Are Job Seekers Entitled To a Formal Response?
Over the last eight years I've heard from many people complaining about how corporations are like black holes when you are looking for a job. No matter how many times you try to contact them, you often can't even find out if they've received your job application. The following e-mail was especially interesting because the person who wrote it has seen this from both sides, as a job hunter and as someone hiring for their company. Do you agree with his position that corporations are rude and not fulfilling their end of the bargain in relation to people who apply for work from them? I'd love to hear your thoughts.
Dear Working Wounded: I was laid off a while ago and have been hard at work trying to find a job. I've answered tons of want ads, networked my tail off and have approached every company in the area in my industry. I've learned one thing from job-hunting; that corporations today are rude, bordering on obnoxious. Would it kill them to have a form letter to send out confirming that they've received my application? A brief e-mail to say that I'm under consideration for the job? Even a short phone call saying that they've hired someone else for the position?
Apparently this is too much to ask. Corporations mount massive direct-mail campaigns, have sophisticated e-mail systems and huge HR departments, but it's too much to ask them to take pity on a poor job hunter by throwing them even the smallest crumb of information during a very stressful time.
I was raised to believe that manners mattered. I'm shocked and depressed that corporations don't feel the same way. They feel that they can run roughshod over job seekers and show them absolutely no respect.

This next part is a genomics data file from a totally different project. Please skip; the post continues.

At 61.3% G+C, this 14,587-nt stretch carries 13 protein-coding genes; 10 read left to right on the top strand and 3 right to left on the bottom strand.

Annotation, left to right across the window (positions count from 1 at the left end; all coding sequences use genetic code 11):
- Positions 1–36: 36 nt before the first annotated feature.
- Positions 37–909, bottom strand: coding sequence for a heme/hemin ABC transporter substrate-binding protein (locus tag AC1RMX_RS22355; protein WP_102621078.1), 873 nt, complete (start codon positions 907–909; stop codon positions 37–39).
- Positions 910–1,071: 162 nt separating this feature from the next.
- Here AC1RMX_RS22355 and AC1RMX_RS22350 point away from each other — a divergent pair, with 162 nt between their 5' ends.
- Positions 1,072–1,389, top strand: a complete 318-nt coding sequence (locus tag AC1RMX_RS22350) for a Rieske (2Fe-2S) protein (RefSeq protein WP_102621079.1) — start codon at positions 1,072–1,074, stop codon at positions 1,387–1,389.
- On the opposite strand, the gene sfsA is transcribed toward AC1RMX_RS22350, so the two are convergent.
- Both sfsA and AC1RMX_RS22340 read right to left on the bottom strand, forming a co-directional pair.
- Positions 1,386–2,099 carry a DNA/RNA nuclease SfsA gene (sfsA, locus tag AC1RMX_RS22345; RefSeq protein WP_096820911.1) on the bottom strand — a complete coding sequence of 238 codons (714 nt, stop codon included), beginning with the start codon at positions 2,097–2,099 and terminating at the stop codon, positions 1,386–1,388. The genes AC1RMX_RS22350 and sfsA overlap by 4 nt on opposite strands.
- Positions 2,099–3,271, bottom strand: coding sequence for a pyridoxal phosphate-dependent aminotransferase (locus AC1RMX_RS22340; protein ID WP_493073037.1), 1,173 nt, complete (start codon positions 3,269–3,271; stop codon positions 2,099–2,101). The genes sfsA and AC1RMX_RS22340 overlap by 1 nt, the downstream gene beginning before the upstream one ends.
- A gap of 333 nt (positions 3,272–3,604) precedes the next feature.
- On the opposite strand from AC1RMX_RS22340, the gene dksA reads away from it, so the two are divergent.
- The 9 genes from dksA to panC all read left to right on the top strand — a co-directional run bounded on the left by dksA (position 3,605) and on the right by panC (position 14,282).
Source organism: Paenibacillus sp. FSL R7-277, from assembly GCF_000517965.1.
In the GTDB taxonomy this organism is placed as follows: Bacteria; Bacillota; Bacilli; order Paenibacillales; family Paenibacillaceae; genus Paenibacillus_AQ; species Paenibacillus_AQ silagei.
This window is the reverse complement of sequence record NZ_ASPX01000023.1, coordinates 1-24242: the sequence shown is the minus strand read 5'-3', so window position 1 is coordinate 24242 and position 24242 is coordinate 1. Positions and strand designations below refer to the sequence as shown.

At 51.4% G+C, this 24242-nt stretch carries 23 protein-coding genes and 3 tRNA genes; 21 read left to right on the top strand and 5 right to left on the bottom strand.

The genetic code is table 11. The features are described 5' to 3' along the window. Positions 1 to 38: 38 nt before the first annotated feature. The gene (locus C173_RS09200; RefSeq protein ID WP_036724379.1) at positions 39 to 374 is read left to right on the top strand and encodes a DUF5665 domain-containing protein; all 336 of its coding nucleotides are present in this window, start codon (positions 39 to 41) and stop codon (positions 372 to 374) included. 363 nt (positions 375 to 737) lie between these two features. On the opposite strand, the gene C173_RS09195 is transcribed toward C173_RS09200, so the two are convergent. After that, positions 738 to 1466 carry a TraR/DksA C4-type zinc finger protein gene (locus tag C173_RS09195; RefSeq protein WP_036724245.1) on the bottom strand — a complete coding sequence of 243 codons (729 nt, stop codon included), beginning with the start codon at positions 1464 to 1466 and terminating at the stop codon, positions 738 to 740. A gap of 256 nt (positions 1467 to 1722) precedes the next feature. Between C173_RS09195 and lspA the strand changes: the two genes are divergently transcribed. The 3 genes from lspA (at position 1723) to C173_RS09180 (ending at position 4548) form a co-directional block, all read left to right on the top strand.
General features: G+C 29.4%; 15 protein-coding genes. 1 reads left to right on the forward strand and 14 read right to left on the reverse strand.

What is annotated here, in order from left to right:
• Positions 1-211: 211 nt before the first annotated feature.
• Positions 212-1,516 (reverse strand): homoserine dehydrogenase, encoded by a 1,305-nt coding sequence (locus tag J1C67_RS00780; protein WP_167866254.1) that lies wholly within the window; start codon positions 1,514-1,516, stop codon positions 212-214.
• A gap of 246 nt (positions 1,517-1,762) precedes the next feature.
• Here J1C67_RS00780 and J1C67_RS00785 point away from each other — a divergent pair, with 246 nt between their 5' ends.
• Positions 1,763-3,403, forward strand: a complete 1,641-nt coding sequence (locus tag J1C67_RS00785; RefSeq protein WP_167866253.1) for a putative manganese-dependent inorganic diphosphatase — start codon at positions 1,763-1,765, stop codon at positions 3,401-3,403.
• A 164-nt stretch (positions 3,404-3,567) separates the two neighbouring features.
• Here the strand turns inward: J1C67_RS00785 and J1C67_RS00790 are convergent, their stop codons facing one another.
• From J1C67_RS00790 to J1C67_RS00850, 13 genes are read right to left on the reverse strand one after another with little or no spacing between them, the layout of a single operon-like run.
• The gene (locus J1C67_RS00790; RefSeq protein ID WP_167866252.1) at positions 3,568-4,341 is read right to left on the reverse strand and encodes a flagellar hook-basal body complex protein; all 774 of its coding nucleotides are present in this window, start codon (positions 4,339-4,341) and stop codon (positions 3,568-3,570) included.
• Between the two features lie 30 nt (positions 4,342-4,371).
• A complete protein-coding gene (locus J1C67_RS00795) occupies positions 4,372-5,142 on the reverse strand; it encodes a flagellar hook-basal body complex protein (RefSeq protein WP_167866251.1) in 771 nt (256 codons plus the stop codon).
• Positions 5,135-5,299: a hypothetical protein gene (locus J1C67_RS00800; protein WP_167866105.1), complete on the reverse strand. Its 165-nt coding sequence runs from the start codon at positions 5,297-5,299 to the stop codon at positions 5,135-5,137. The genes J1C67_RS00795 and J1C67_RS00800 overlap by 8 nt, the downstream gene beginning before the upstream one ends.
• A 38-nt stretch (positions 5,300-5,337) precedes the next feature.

Ironically, in my last job I hired a few people. Sure, it took time to contact people who'd applied and keep the candidates posted on their status. But I made it a point to make sure that every applicant knew where they stood in the process. E-mails make this easier, because it's just so convenient to hit "reply" and at least give people information.
I've found that people are extremely appreciative to get an update on their status. Communicating with applicants is not only merely considerate, but it also sets your company apart from others. Applicants always went out of their way to thank us for taking the time to do this. A form letter is not difficult to prepare. Yet, larger companies than ours can't be bothered. How rude. Do I really want to work for a company that treats me like chattel during the application process? Do I really want to use their products or services? No. I've now got a list of companies that, come hell or high water, I won't ever deal with again.
Come on, you corporate snobs. Folks take the time to apply for your positions, the least you can do is let them know where they stand.
Article from CareerJournal Online – January 2005